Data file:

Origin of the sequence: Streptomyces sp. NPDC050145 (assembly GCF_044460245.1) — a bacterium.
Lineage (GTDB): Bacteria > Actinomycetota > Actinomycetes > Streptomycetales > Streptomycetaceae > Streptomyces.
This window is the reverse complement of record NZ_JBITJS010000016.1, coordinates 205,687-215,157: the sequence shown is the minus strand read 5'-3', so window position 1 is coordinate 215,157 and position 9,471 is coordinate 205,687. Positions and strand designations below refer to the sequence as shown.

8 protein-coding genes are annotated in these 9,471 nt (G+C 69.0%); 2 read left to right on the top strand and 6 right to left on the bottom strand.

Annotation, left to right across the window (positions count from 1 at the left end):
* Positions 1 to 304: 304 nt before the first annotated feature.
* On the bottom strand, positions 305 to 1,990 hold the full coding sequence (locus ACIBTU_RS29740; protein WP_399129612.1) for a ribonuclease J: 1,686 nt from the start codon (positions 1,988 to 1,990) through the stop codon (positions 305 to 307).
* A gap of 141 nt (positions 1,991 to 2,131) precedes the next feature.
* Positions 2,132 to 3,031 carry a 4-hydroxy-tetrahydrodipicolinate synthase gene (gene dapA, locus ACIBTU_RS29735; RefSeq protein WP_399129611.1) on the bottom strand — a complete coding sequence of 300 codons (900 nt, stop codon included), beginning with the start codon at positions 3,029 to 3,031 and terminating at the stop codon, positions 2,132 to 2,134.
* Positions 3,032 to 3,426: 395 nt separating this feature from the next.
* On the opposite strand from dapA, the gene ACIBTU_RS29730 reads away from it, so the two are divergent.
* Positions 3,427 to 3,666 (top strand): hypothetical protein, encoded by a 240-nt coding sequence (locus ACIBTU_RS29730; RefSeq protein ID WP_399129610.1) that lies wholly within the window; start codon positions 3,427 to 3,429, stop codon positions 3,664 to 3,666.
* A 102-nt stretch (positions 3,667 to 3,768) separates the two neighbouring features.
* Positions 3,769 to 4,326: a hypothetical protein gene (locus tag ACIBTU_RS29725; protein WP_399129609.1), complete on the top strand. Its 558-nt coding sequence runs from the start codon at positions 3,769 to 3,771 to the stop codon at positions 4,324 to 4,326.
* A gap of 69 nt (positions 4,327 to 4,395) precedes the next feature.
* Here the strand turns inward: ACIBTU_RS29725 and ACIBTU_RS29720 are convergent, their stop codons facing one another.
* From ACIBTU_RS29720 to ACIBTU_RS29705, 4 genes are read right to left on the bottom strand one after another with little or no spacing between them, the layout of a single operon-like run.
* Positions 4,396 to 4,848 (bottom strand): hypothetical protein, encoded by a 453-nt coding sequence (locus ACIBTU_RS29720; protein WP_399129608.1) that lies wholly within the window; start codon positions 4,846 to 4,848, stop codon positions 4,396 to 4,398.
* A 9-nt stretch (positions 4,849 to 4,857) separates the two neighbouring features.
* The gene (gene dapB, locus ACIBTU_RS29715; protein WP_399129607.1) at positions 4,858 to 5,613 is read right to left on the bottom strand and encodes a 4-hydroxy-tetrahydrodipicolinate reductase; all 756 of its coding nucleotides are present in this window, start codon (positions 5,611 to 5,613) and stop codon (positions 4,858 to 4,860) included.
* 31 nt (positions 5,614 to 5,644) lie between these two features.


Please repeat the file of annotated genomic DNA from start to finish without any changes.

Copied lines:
Origin of the sequence: Streptomyces sp. NPDC050145 (assembly GCF_044460245.1) — a bacterium.
Lineage (GTDB): Bacteria > Actinomycetota > Actinomycetes > Streptomycetales > Streptomycetaceae > Streptomyces.
This window is the reverse complement of record NZ_JBITJS010000016.1, coordinates 205,687-215,157: the sequence shown is the minus strand read 5'-3', so window position 1 is coordinate 215,157 and position 9,471 is coordinate 205,687. Positions and strand designations below refer to the sequence as shown.

8 protein-coding genes are annotated in these 9,471 nt (G+C 69.0%); 2 read left to right on the top strand and 6 right to left on the bottom strand.

Annotation, left to right across the window (positions count from 1 at the left end):
* Positions 1 to 304: 304 nt before the first annotated feature.
* On the bottom strand, positions 305 to 1,990 hold the full coding sequence (locus ACIBTU_RS29740; protein WP_399129612.1) for a ribonuclease J: 1,686 nt from the start codon (positions 1,988 to 1,990) through the stop codon (positions 305 to 307).
* A gap of 141 nt (positions 1,991 to 2,131) precedes the next feature.
* Positions 2,132 to 3,031 carry a 4-hydroxy-tetrahydrodipicolinate synthase gene (gene dapA, locus ACIBTU_RS29735; RefSeq protein WP_399129611.1) on the bottom strand — a complete coding sequence of 300 codons (900 nt, stop codon included), beginning with the start codon at positions 3,029 to 3,031 and terminating at the stop codon, positions 2,132 to 2,134.
* Positions 3,032 to 3,426: 395 nt separating this feature from the next.
* On the opposite strand from dapA, the gene ACIBTU_RS29730 reads away from it, so the two are divergent.
* Positions 3,427 to 3,666 (top strand): hypothetical protein, encoded by a 240-nt coding sequence (locus ACIBTU_RS29730; RefSeq protein ID WP_399129610.1) that lies wholly within the window; start codon positions 3,427 to 3,429, stop codon positions 3,664 to 3,666.
* A 102-nt stretch (positions 3,667 to 3,768) separates the two neighbouring features.
* Positions 3,769 to 4,326: a hypothetical protein gene (locus tag ACIBTU_RS29725; protein WP_399129609.1), complete on the top strand. Its 558-nt coding sequence runs from the start codon at positions 3,769 to 3,771 to the stop codon at positions 4,324 to 4,326.
* A gap of 69 nt (positions 4,327 to 4,395) precedes the next feature.
* Here the strand turns inward: ACIBTU_RS29725 and ACIBTU_RS29720 are convergent, their stop codons facing one another.
* From ACIBTU_RS29720 to ACIBTU_RS29705, 4 genes are read right to left on the bottom strand one after another with little or no spacing between them, the layout of a single operon-like run.
* Positions 4,396 to 4,848 (bottom strand): hypothetical protein, encoded by a 453-nt coding sequence (locus ACIBTU_RS29720; protein WP_399129608.1) that lies wholly within the window; start codon positions 4,846 to 4,848, stop codon positions 4,396 to 4,398.
* A 9-nt stretch (positions 4,849 to 4,857) separates the two neighbouring features.
* The gene (gene dapB, locus ACIBTU_RS29715; protein WP_399129607.1) at positions 4,858 to 5,613 is read right to left on the bottom strand and encodes a 4-hydroxy-tetrahydrodipicolinate reductase; all 756 of its coding nucleotides are present in this window, start codon (positions 5,611 to 5,613) and stop codon (positions 4,858 to 4,860) included.
* 31 nt (positions 5,614 to 5,644) lie between these two features.